Basically this means that $index is not a very precise measure of a group of pages overall value. The only exception to this is Site Avg. for $index, which is calculate by dividing total site revenue by the number of unique pageviews for all site traffic.

One way we could try to leverage this is to create a profile that includes just traffic to the section we’re interested in. This seems like it would allow to have a precise Now the site average for $index will provide a precise measurement for the value of that section. Of course, there a couple issues with this:

  1. If you’re calculating conversion values using goals, you will have to include those goal pages in this profile.
  2. Including or excluding pages has no affect on which transactions show up in your profile.

This effectively means that the site average for $index will still not reflect the value of that section because it will take into account every visitor who hits your goal page and/or every visitor who registers an ecommerce transaction, even if they never saw your section.

There is, however, another way to enable section tracking. You can do this by following these steps:

Step 1: You’ll need to modify your Google Analytics Tracking Code. Look for the following line:


Replace this line with the following:

This code is set up to track the entire blog directory as a section. You can modify this code to track a different section by modifying the regular expression. For example, you could replace “blog” with “store” if you have a store subdirectory you want to track.

Basically, this code creates a custom pageTracker which registers the same pageview as a standard pageTracker with the addition of the query parameter “section” equal to the value of everything in the request stem after “/blog”.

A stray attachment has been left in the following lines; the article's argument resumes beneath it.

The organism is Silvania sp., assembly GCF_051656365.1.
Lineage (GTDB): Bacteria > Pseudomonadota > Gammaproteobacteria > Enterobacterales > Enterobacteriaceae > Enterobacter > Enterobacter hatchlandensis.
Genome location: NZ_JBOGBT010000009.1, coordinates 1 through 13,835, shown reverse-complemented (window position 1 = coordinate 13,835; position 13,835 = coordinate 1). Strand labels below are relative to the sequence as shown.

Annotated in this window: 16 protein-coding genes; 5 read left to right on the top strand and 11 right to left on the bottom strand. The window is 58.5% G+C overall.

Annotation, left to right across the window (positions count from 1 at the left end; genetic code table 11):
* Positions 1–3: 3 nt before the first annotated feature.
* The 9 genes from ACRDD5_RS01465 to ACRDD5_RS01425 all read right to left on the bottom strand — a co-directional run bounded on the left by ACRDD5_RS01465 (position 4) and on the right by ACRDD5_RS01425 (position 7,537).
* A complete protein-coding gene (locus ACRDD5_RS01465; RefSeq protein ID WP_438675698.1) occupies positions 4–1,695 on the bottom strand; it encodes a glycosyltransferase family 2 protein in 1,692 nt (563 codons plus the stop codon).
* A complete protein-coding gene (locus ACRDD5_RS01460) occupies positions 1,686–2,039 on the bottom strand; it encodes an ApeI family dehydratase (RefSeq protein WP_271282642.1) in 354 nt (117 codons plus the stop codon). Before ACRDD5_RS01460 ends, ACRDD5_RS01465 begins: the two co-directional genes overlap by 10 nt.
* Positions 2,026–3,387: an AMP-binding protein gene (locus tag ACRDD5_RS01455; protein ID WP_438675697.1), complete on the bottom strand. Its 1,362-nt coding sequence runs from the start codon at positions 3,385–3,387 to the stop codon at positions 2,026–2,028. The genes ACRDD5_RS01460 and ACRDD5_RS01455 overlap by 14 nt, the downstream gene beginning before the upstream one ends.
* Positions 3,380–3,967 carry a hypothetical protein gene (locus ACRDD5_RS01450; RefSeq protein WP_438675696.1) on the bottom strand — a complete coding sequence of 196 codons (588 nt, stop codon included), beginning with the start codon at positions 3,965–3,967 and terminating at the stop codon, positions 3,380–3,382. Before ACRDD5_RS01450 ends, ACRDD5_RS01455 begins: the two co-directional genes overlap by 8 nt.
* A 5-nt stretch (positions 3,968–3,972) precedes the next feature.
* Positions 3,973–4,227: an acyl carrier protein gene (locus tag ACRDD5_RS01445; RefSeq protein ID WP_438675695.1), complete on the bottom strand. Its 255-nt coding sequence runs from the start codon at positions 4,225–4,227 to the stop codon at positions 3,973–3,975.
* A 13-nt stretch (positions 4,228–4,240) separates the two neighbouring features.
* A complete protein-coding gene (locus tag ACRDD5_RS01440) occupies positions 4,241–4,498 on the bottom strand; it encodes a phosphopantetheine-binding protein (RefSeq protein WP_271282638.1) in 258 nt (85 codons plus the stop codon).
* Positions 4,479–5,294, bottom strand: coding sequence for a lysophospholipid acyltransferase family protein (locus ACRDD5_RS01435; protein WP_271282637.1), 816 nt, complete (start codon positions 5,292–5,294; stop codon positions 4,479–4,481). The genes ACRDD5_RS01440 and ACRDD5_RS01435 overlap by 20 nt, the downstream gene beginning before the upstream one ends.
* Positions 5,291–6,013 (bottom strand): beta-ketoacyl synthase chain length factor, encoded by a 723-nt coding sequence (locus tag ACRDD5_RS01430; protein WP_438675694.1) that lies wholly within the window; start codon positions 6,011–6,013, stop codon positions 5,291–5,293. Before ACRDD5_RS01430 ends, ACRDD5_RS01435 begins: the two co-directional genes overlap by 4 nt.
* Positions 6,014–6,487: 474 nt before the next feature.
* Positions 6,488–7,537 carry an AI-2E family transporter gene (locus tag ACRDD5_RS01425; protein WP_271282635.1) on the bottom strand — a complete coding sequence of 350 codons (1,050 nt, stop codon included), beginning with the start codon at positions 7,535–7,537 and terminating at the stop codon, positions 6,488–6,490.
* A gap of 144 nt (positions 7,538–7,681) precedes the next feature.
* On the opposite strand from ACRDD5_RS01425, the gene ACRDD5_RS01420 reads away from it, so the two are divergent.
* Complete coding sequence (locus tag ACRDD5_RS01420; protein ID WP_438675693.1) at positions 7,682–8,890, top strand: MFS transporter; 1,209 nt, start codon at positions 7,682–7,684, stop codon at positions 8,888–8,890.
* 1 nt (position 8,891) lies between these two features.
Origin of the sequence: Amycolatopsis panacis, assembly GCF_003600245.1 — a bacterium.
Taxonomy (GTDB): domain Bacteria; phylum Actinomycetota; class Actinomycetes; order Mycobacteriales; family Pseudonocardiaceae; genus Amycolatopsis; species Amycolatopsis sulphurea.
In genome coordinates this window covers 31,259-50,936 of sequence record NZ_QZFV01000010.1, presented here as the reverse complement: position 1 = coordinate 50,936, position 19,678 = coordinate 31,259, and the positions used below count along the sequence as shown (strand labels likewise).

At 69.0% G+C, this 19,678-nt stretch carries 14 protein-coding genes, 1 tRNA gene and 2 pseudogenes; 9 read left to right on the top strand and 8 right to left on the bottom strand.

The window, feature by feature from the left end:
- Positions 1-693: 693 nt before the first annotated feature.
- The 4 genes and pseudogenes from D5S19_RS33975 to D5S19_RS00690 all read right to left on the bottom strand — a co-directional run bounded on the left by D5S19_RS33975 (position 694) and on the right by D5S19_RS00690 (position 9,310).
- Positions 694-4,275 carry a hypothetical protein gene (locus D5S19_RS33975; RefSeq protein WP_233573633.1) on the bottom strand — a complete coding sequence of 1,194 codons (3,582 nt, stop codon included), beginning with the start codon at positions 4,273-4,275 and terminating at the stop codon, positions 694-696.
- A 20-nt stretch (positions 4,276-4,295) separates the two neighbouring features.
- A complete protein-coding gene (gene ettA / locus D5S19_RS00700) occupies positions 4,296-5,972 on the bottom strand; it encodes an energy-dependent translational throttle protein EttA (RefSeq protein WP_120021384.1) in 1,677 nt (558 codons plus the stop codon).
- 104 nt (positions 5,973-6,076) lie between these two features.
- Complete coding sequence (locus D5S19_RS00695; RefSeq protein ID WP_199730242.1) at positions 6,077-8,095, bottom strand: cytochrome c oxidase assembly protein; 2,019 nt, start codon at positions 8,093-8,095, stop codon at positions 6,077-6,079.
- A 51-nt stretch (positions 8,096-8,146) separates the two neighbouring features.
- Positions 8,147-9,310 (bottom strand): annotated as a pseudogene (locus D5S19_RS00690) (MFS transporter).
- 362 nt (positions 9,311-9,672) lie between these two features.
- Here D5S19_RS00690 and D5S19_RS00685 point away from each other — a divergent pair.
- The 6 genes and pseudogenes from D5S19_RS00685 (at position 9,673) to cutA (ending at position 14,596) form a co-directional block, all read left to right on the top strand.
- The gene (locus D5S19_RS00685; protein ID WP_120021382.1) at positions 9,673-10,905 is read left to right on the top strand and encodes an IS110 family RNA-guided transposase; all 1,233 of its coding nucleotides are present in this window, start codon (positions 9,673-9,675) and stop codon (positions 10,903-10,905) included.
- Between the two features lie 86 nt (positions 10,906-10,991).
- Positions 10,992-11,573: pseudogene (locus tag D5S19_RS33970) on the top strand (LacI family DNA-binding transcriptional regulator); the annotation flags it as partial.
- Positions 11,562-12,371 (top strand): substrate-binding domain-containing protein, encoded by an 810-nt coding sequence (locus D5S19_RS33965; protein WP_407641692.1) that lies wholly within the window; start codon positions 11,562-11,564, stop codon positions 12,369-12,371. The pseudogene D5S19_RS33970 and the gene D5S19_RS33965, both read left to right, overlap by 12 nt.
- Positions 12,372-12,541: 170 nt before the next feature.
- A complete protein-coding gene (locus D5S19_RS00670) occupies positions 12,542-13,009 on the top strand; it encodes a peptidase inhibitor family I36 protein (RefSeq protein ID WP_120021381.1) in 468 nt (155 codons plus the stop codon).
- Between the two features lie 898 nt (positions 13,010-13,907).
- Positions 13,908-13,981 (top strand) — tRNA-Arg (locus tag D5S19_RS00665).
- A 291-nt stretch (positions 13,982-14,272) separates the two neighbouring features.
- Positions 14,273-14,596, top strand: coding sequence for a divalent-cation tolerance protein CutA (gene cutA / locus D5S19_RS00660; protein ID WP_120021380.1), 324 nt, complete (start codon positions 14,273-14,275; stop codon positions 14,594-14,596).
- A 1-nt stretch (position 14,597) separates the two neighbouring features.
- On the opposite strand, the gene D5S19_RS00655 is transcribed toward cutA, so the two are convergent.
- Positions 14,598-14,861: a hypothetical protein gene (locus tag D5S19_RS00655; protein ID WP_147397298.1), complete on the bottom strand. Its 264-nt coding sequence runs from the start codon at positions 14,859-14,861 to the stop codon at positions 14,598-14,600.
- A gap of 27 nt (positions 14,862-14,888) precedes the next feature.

Step 2: Enable Site Search for your profile with the query parameter “section”. You can do this by editing the profile settings, editing the main profile settings, selecting “Do Track Site Search” and entering “section” in the Query Parameter Field. If you are already using Site Search for something else, you should create a separate profile. You should also select “Yes, strip query parameters out of URL” so your content data stays clean.

That’s it! Give the data some time to collect, then go to Content->Site Search->Search Terms to see a report similar to this:

A few notes about how this report will work:

  1. Both goal conversions and transactions are attributed to the last page viewed in a section only. This means that all pages in a section are mutually exclusive when it comes to calculating the conversion rate for the section. So now you can measure the effectiveness of the section as a whole, each individual pageview in that section, and groups of pageviews within that section.
  2. Total Unique Searches = Unique Pageviews.
  3. Results Pageviews/Search = Pageviews/Section (after and including page listed).
  4. % Search Exits = % Site exits from page listed.
  5. % Search Refinements = % Visits resulting in further section pageviews.
  6. Time after Search = Time spent on rest of site after visiting page listed.
  7. Search Depth = Number of pages viewed on rest of site after leaving section from page listed.

If you find this useful or have any questions about this modification, the Site Search Report, or $index, let me know!